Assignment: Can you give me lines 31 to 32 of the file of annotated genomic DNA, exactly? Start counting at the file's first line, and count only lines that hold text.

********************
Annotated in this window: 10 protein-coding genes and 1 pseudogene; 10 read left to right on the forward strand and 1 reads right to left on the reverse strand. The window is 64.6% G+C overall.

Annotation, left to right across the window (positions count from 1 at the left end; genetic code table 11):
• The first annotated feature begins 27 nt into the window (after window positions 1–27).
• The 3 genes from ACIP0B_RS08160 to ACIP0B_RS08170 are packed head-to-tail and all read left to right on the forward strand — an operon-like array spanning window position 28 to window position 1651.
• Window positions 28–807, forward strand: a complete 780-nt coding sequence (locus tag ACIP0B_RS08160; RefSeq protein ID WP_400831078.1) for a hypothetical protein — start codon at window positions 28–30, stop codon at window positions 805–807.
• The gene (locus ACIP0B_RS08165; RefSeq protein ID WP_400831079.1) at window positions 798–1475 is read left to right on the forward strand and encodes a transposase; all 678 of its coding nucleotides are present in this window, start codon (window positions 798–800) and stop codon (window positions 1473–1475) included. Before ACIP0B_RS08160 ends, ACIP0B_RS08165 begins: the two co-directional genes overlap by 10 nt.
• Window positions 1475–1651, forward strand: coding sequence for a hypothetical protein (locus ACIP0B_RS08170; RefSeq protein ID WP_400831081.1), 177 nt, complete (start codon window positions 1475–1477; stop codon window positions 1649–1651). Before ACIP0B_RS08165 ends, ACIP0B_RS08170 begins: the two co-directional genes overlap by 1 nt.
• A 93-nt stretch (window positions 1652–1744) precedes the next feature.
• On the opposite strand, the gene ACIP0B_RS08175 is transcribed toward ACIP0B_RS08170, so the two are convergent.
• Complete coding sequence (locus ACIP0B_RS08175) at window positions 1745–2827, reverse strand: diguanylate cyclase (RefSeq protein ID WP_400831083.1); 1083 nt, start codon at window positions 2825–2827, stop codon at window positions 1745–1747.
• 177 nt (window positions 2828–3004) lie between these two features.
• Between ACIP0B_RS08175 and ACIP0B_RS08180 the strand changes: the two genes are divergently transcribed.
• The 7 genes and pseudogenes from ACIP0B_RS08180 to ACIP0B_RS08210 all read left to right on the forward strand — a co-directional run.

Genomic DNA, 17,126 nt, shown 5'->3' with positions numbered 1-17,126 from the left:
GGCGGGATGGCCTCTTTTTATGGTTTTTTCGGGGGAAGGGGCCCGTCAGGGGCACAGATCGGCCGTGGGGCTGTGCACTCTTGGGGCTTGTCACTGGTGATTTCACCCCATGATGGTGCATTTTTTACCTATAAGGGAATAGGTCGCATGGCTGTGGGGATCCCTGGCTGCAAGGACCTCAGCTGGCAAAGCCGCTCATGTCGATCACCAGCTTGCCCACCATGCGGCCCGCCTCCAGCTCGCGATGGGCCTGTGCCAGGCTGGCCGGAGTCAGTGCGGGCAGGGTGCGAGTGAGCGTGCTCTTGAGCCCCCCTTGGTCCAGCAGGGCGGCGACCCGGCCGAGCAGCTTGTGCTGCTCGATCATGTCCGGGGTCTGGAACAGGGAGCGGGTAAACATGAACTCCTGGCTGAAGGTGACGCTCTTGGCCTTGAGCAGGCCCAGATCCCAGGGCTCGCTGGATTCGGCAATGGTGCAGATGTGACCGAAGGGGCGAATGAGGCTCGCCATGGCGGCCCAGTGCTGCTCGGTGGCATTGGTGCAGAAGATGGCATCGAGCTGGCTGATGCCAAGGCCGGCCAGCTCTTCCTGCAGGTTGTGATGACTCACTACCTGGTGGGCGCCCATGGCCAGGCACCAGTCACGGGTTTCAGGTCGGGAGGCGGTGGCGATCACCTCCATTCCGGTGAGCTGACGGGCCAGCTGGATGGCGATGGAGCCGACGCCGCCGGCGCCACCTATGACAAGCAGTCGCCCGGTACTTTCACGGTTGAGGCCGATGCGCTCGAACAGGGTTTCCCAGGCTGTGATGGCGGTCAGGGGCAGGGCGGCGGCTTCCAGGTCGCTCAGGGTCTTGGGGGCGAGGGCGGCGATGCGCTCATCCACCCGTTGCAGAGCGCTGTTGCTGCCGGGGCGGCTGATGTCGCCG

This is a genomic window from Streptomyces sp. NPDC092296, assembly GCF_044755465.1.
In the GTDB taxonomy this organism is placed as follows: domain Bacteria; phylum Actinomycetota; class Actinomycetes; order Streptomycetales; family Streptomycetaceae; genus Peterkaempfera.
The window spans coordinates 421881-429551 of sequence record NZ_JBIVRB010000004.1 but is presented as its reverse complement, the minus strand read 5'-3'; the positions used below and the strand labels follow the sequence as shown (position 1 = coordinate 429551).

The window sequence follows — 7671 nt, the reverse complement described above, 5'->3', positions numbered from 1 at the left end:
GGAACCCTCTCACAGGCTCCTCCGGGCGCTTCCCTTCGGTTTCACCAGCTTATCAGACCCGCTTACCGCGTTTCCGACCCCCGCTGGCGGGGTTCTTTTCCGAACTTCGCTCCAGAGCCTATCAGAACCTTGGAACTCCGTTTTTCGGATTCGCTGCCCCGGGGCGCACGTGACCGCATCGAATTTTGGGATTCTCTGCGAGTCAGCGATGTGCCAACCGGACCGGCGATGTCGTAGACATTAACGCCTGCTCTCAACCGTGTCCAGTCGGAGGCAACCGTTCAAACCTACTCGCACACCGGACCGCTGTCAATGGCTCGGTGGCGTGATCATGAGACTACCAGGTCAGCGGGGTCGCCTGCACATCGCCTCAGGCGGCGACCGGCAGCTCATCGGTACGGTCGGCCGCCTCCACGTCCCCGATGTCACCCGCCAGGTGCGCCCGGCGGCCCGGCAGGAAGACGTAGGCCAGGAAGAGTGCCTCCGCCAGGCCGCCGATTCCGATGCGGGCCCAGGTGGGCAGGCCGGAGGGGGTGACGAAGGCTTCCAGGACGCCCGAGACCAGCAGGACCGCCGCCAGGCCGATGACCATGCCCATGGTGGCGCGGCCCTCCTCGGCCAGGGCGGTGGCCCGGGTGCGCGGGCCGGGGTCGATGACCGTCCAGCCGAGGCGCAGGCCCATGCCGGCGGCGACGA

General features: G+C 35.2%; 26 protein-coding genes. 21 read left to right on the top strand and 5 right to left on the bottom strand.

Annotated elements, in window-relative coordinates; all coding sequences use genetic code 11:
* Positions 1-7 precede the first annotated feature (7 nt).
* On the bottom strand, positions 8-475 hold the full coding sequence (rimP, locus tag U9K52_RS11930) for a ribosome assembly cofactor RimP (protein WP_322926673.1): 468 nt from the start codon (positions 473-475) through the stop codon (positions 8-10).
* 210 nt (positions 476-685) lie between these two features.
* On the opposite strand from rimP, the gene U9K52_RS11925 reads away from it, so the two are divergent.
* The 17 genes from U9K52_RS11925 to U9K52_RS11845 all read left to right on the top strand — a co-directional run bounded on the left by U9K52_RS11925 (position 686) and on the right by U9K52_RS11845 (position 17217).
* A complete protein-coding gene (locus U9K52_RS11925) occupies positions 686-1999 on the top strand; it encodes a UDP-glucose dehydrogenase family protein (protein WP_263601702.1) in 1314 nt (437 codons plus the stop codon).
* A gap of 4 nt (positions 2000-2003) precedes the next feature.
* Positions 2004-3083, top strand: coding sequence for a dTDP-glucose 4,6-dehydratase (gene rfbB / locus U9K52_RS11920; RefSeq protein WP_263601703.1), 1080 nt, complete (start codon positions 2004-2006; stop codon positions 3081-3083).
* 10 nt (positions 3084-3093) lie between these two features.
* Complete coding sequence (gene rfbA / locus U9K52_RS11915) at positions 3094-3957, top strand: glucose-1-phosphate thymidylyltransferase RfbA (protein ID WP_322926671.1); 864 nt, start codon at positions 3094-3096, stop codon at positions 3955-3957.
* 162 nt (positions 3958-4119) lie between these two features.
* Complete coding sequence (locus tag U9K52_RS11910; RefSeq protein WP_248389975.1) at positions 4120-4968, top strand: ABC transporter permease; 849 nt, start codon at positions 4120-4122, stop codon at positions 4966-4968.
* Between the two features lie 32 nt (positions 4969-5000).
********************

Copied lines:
* 10 nt (positions 3084-3093) lie between these two features.
* Complete coding sequence (gene rfbA / locus U9K52_RS11915) at positions 3094-3957, top strand: glucose-1-phosphate thymidylyltransferase RfbA (protein ID WP_322926671.1); 864 nt, start codon at positions 3094-3096, stop codon at positions 3955-3957.